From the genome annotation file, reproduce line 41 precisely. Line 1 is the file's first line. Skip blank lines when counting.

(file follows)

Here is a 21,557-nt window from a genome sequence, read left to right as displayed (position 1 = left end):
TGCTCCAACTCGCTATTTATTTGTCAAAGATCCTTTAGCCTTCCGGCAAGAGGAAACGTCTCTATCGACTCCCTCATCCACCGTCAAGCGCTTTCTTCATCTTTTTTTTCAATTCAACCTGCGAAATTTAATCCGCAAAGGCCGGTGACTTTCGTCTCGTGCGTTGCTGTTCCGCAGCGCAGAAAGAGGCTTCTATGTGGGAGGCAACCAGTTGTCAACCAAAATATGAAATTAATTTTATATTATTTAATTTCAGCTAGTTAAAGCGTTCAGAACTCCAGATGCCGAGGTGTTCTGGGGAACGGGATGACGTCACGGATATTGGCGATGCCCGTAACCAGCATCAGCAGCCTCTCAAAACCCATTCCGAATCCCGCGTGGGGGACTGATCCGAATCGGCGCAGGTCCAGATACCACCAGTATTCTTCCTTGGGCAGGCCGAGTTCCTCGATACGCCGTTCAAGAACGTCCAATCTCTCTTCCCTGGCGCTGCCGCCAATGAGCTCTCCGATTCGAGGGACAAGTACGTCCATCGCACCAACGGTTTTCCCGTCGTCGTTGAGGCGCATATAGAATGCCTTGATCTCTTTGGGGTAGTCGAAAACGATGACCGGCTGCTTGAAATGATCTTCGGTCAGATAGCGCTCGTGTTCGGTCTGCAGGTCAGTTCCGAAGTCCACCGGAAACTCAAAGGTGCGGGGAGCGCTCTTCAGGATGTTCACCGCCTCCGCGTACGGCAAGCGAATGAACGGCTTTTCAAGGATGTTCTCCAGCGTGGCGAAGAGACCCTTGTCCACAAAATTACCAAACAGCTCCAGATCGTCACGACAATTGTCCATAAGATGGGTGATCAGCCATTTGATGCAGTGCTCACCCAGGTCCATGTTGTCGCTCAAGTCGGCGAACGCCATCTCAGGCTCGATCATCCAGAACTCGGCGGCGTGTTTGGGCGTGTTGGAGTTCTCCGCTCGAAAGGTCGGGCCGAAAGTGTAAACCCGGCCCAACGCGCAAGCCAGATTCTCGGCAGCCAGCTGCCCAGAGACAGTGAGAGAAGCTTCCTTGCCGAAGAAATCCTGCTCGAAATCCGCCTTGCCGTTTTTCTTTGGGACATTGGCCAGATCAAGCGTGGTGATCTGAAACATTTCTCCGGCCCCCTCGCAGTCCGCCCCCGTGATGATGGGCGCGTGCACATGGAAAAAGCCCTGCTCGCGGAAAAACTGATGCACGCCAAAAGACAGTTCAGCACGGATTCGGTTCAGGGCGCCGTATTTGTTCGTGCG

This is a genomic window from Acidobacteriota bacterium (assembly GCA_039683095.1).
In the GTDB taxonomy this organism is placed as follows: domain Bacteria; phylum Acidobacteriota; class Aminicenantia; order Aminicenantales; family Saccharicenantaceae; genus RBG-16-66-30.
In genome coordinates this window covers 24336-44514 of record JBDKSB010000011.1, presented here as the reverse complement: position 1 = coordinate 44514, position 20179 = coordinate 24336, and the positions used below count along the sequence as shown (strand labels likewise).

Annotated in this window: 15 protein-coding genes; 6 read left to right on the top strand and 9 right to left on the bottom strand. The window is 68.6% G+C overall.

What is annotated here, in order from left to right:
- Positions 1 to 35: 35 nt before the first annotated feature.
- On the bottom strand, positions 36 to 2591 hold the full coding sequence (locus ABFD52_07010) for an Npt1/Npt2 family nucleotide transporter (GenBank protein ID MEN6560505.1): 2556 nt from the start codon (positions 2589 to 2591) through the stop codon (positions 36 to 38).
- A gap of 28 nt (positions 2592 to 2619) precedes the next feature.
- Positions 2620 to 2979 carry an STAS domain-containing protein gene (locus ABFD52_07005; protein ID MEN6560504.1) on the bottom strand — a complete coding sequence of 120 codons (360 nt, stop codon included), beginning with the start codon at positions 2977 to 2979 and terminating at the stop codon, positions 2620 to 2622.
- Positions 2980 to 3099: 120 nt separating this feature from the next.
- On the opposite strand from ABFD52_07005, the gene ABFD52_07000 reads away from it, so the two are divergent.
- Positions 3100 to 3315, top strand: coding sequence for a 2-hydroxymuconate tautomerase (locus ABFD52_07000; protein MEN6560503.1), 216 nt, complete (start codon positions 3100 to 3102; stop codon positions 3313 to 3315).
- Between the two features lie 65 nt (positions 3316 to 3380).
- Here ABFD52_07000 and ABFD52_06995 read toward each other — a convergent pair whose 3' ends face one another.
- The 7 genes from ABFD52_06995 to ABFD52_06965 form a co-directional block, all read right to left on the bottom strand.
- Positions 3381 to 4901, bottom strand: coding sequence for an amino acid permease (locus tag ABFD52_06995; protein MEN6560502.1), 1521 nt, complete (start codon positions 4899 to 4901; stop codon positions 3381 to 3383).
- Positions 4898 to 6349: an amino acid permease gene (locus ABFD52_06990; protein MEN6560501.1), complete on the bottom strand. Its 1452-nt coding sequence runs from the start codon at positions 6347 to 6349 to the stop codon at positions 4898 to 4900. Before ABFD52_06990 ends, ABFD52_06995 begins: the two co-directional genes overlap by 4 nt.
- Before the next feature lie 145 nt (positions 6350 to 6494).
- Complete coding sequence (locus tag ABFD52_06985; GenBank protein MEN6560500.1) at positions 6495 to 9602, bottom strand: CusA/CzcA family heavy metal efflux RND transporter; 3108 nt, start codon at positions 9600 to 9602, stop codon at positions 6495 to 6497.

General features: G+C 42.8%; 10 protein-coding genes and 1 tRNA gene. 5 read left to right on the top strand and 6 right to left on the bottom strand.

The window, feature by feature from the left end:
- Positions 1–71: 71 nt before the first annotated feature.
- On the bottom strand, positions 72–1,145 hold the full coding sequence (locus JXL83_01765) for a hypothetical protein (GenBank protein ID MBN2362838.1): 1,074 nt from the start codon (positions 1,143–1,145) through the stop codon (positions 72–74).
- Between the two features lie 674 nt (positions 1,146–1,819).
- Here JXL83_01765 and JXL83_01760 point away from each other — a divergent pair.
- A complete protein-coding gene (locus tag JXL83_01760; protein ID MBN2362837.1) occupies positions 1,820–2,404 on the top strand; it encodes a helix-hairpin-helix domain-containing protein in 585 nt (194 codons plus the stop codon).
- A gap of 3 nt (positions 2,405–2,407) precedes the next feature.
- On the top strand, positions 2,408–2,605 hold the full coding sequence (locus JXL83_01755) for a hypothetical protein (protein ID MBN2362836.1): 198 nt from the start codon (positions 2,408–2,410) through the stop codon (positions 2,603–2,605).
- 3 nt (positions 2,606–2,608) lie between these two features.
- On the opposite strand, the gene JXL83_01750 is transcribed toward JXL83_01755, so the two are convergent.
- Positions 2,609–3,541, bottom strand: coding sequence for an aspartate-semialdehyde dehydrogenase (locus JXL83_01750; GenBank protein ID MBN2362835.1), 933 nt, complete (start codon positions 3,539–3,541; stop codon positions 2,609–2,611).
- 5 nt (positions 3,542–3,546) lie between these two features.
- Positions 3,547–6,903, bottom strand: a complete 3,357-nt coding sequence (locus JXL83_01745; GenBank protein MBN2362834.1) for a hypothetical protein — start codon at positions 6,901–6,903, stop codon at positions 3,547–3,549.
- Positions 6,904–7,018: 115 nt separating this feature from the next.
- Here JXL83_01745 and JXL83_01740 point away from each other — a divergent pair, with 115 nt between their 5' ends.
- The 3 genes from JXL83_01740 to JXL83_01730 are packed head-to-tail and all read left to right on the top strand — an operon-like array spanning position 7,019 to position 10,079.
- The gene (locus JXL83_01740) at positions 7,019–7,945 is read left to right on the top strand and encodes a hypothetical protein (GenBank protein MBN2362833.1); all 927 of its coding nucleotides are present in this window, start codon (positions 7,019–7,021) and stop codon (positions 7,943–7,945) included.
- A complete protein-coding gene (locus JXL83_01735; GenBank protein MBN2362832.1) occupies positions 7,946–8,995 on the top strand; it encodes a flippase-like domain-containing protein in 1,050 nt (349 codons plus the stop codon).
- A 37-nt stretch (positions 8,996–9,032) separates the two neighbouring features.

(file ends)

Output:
- A 37-nt stretch (positions 8,996–9,032) separates the two neighbouring features.